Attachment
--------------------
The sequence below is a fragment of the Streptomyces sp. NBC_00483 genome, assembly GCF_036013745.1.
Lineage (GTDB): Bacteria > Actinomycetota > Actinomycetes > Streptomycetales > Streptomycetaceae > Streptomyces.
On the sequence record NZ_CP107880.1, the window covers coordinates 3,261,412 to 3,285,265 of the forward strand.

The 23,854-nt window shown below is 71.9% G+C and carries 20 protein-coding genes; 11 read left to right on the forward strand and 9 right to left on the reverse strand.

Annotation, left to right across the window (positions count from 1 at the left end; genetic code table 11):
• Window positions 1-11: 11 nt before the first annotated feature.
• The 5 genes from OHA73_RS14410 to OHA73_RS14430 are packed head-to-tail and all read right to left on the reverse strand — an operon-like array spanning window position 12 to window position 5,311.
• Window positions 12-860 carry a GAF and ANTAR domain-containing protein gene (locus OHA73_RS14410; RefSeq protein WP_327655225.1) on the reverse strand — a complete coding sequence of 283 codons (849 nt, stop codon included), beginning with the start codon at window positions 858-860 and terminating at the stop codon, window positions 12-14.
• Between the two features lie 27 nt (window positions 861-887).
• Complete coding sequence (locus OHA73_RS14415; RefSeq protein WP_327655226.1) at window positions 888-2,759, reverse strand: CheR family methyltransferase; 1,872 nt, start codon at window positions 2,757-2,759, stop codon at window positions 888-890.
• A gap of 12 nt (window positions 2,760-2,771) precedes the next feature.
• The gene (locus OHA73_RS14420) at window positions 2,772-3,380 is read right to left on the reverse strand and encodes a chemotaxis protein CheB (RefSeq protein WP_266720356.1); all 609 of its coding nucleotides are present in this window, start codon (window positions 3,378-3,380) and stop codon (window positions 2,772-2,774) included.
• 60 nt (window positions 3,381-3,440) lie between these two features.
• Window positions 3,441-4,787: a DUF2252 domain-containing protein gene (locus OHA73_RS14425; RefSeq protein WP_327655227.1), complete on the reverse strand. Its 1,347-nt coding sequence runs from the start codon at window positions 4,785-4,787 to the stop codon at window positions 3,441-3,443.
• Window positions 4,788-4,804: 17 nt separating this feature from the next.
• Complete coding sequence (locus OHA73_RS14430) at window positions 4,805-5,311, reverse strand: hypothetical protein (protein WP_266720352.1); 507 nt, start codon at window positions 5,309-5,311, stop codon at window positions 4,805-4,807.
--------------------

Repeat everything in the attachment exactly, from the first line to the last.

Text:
The sequence below is a fragment of the Streptomyces sp. NBC_00483 genome, assembly GCF_036013745.1.
Lineage (GTDB): Bacteria > Actinomycetota > Actinomycetes > Streptomycetales > Streptomycetaceae > Streptomyces.
On the sequence record NZ_CP107880.1, the window covers coordinates 3,261,412 to 3,285,265 of the forward strand.

The 23,854-nt window shown below is 71.9% G+C and carries 20 protein-coding genes; 11 read left to right on the forward strand and 9 right to left on the reverse strand.

Annotation, left to right across the window (positions count from 1 at the left end; genetic code table 11):
• Window positions 1-11: 11 nt before the first annotated feature.
• The 5 genes from OHA73_RS14410 to OHA73_RS14430 are packed head-to-tail and all read right to left on the reverse strand — an operon-like array spanning window position 12 to window position 5,311.
• Window positions 12-860 carry a GAF and ANTAR domain-containing protein gene (locus OHA73_RS14410; RefSeq protein WP_327655225.1) on the reverse strand — a complete coding sequence of 283 codons (849 nt, stop codon included), beginning with the start codon at window positions 858-860 and terminating at the stop codon, window positions 12-14.
• Between the two features lie 27 nt (window positions 861-887).
• Complete coding sequence (locus OHA73_RS14415; RefSeq protein WP_327655226.1) at window positions 888-2,759, reverse strand: CheR family methyltransferase; 1,872 nt, start codon at window positions 2,757-2,759, stop codon at window positions 888-890.
• A gap of 12 nt (window positions 2,760-2,771) precedes the next feature.
• The gene (locus OHA73_RS14420) at window positions 2,772-3,380 is read right to left on the reverse strand and encodes a chemotaxis protein CheB (RefSeq protein WP_266720356.1); all 609 of its coding nucleotides are present in this window, start codon (window positions 3,378-3,380) and stop codon (window positions 2,772-2,774) included.
• 60 nt (window positions 3,381-3,440) lie between these two features.
• Window positions 3,441-4,787: a DUF2252 domain-containing protein gene (locus OHA73_RS14425; RefSeq protein WP_327655227.1), complete on the reverse strand. Its 1,347-nt coding sequence runs from the start codon at window positions 4,785-4,787 to the stop codon at window positions 3,441-3,443.
• Window positions 4,788-4,804: 17 nt separating this feature from the next.
• Complete coding sequence (locus OHA73_RS14430) at window positions 4,805-5,311, reverse strand: hypothetical protein (protein WP_266720352.1); 507 nt, start codon at window positions 5,309-5,311, stop codon at window positions 4,805-4,807.